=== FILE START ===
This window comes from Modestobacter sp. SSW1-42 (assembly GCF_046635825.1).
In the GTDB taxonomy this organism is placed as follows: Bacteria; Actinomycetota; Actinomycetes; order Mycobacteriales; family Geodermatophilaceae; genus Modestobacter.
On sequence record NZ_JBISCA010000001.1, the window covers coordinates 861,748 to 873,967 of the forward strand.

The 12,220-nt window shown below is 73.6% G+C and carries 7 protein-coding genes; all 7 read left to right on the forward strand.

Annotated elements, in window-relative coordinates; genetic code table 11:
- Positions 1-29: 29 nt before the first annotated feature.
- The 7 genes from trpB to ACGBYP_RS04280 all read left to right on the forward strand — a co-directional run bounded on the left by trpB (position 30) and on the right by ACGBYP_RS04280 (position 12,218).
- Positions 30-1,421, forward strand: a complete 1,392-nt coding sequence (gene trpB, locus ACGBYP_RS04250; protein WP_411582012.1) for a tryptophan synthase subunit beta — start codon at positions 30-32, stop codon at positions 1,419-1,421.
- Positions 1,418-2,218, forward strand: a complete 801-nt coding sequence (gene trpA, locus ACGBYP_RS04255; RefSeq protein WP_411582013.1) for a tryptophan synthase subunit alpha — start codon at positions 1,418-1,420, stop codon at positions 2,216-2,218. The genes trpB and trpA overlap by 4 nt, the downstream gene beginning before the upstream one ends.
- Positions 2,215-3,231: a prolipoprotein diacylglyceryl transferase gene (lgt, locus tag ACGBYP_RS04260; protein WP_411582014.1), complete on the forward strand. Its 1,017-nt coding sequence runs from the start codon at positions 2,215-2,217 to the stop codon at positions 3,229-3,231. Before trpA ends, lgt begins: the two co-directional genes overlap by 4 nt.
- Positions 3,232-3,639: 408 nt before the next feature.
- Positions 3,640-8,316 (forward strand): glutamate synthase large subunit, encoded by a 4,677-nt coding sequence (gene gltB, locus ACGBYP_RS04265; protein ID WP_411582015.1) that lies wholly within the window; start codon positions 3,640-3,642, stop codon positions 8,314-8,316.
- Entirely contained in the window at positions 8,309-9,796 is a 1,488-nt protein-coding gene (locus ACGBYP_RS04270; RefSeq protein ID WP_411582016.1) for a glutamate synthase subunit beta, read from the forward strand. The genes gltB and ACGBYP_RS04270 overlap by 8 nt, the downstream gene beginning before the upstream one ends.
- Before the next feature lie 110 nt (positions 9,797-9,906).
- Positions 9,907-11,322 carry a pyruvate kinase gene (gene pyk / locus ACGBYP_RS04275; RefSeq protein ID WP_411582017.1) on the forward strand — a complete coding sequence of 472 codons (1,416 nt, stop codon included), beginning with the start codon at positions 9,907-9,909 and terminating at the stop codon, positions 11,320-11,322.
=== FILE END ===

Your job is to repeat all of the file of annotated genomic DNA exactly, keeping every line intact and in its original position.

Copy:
This window comes from Modestobacter sp. SSW1-42 (assembly GCF_046635825.1).
In the GTDB taxonomy this organism is placed as follows: Bacteria; Actinomycetota; Actinomycetes; order Mycobacteriales; family Geodermatophilaceae; genus Modestobacter.
On sequence record NZ_JBISCA010000001.1, the window covers coordinates 861,748 to 873,967 of the forward strand.

The 12,220-nt window shown below is 73.6% G+C and carries 7 protein-coding genes; all 7 read left to right on the forward strand.

Annotated elements, in window-relative coordinates; genetic code table 11:
- Positions 1-29: 29 nt before the first annotated feature.
- The 7 genes from trpB to ACGBYP_RS04280 all read left to right on the forward strand — a co-directional run bounded on the left by trpB (position 30) and on the right by ACGBYP_RS04280 (position 12,218).
- Positions 30-1,421, forward strand: a complete 1,392-nt coding sequence (gene trpB, locus ACGBYP_RS04250; protein WP_411582012.1) for a tryptophan synthase subunit beta — start codon at positions 30-32, stop codon at positions 1,419-1,421.
- Positions 1,418-2,218, forward strand: a complete 801-nt coding sequence (gene trpA, locus ACGBYP_RS04255; RefSeq protein WP_411582013.1) for a tryptophan synthase subunit alpha — start codon at positions 1,418-1,420, stop codon at positions 2,216-2,218. The genes trpB and trpA overlap by 4 nt, the downstream gene beginning before the upstream one ends.
- Positions 2,215-3,231: a prolipoprotein diacylglyceryl transferase gene (lgt, locus tag ACGBYP_RS04260; protein WP_411582014.1), complete on the forward strand. Its 1,017-nt coding sequence runs from the start codon at positions 2,215-2,217 to the stop codon at positions 3,229-3,231. Before trpA ends, lgt begins: the two co-directional genes overlap by 4 nt.
- Positions 3,232-3,639: 408 nt before the next feature.
- Positions 3,640-8,316 (forward strand): glutamate synthase large subunit, encoded by a 4,677-nt coding sequence (gene gltB, locus ACGBYP_RS04265; protein ID WP_411582015.1) that lies wholly within the window; start codon positions 3,640-3,642, stop codon positions 8,314-8,316.
- Entirely contained in the window at positions 8,309-9,796 is a 1,488-nt protein-coding gene (locus ACGBYP_RS04270; RefSeq protein ID WP_411582016.1) for a glutamate synthase subunit beta, read from the forward strand. The genes gltB and ACGBYP_RS04270 overlap by 8 nt, the downstream gene beginning before the upstream one ends.
- Before the next feature lie 110 nt (positions 9,797-9,906).
- Positions 9,907-11,322 carry a pyruvate kinase gene (gene pyk / locus ACGBYP_RS04275; RefSeq protein ID WP_411582017.1) on the forward strand — a complete coding sequence of 472 codons (1,416 nt, stop codon included), beginning with the start codon at positions 9,907-9,909 and terminating at the stop codon, positions 11,320-11,322.